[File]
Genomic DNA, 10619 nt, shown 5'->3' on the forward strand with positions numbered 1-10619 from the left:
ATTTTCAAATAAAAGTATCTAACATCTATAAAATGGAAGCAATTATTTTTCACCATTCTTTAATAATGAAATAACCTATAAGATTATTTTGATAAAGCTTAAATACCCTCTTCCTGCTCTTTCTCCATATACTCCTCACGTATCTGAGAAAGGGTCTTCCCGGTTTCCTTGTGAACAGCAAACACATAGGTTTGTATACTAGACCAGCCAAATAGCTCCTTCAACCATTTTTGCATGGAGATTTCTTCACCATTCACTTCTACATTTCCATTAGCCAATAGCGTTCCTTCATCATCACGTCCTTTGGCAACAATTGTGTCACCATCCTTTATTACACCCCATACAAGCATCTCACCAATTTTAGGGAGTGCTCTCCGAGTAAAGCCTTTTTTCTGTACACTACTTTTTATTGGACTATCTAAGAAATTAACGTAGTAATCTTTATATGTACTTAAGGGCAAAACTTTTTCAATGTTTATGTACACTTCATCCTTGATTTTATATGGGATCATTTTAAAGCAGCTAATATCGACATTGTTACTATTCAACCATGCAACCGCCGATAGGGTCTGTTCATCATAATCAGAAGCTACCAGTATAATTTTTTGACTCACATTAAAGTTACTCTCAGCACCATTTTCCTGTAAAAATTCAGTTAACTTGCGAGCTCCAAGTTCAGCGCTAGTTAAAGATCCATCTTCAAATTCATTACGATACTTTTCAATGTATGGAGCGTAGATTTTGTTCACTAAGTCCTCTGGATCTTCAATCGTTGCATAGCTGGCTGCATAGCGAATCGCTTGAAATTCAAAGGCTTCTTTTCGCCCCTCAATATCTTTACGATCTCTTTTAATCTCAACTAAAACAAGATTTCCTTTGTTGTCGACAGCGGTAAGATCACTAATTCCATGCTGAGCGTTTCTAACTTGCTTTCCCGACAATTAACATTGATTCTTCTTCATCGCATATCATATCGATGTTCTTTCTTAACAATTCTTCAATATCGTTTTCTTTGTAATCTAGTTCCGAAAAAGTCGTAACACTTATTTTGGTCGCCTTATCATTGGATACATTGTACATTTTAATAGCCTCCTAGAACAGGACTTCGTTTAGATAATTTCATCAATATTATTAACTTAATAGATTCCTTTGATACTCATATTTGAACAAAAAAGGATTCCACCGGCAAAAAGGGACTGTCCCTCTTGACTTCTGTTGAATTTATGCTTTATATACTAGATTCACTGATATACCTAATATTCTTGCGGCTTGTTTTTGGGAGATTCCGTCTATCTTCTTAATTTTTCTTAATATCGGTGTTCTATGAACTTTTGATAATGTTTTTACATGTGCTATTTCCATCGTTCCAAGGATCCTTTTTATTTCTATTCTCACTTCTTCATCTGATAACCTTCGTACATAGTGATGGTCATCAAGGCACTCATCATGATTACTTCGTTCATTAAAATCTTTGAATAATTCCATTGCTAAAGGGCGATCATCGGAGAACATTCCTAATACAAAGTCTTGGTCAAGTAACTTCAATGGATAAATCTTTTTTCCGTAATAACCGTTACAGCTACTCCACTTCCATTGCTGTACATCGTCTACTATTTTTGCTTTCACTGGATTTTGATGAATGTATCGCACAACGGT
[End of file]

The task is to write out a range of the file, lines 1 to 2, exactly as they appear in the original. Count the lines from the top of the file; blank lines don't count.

Genomic DNA, 10619 nt, shown 5'->3' on the forward strand with positions numbered 1-10619 from the left:
ATTTTCAAATAAAAGTATCTAACATCTATAAAATGGAAGCAATTATTTTTCACCATTCTTTAATAATGAAATAACCTATAAGATTATTTTGATAAAGCTTAAATACCCTCTTCCTGCTCTTTCTCCATATACTCCTCACGTATCTGAGAAAGGGTCTTCCCGGTTTCCTTGTGAACAGCAAACACATAGGTTTGTATACTAGACCAGCCAAATAGCTCCTTCAACCATTTTTGCATGGAGATTTCTTCACCATTCACTTCTACATTTCCATTAGCCAATAGCGTTCCTTCATCATCACGTCCTTTGGCAACAATTGTGTCACCATCCTTTATTACACCCCATACAAGCATCTCACCAATTTTAGGGAGTGCTCTCCGAGTAAAGCCTTTTTTCTGTACACTACTTTTTATTGGACTATCTAAGAAATTAACGTAGTAATCTTTATATGTACTTAAGGGCAAAACTTTTTCAATGTTTATGTACACTTCATCCTTGATTTTATATGGGATCATTTTAAAGCAGCTAATATCGACATTGTTACTATTCAACCATGCAACCGCCGATAGGGTCTGTTCATCATAATCAGAAGCTACCAGTATAATTTTTTGACTCACATTAAAGTTACTCTCAGCACCATTTTCCTGTAAAAATTCAGTTAACTTGCGAGCTCCAAGTTCAGCGCTAGTTAAAGATCCATCTTCAAATTCATTACGATACTTTTCAATGTATGGAGCGTAGATTTTGTTCACTAAGTCCTCTGGATCTTCAATCGTTGCATAGCTGGCTGCATAGCGAATCGCTTGAAATTCAAAGGCTTCTTTTCGCCCCTCAATATCTTTACGATCTCTTTTAATCTCAACTAAAACAAGATTTCCTTTGTTGTCGACAGCGGTAAGATCACTAATTCCATGCTGAGCGTTTCTAACTTGCTTTCCCGACAATTAACATTGATTCTTCTTCATCGCATATCATATCGATGTTCTTTCTTAACAATTCTTCAATATCGTTTTCTTTGTAATCTAGTTCCGAAAAAGTCGTAACACTTATTTTGGTCGCCTTATCATTGGATACATTGTACATTTTAATAGCCTCCTAGAACAGGACTTCGTTTAGATAATTTCATCAATATTATTAACTTAATAGATTCCTTTGATACTCATATTTGAACAAAAAAGGATTCCACCGGCAAAAAGGGACTGTCCCTCTTGACTTCTGTTGAATTTATGCTTTATATACTAGATTCACTGATATACCTAATATTCTTGCGGCTTGTTTTTGGGAGATTCCGTCTATCTTCTTAATTTTTCTTAATATCGGTGTTCTATGAACTTTTGATAATGTTTTTACATGTGCTATTTCCATCGTTCCAAGGATCCTTTTTATTTCTATTCTCACTTCTTCATCTGATAACCTTCGTACATAGTGATGGTCATCAAGGCACTCATCATGATTACTTCGTTCATTAAAATCTTTGAATAATTCCATTGCTAAAGGGCGATCATCGGAGAACATTCCTAATACAAAGTCTTGGTCAAGTAACTTCAATGGATAAATCTTTTTTCCGTAATAACCGTTACAGCTACTCCACTTCCATTGCTGTACATCGTCTACTATTTTTGCTTTCACTGGATTTTGATGAATGTATCGCACAACGGT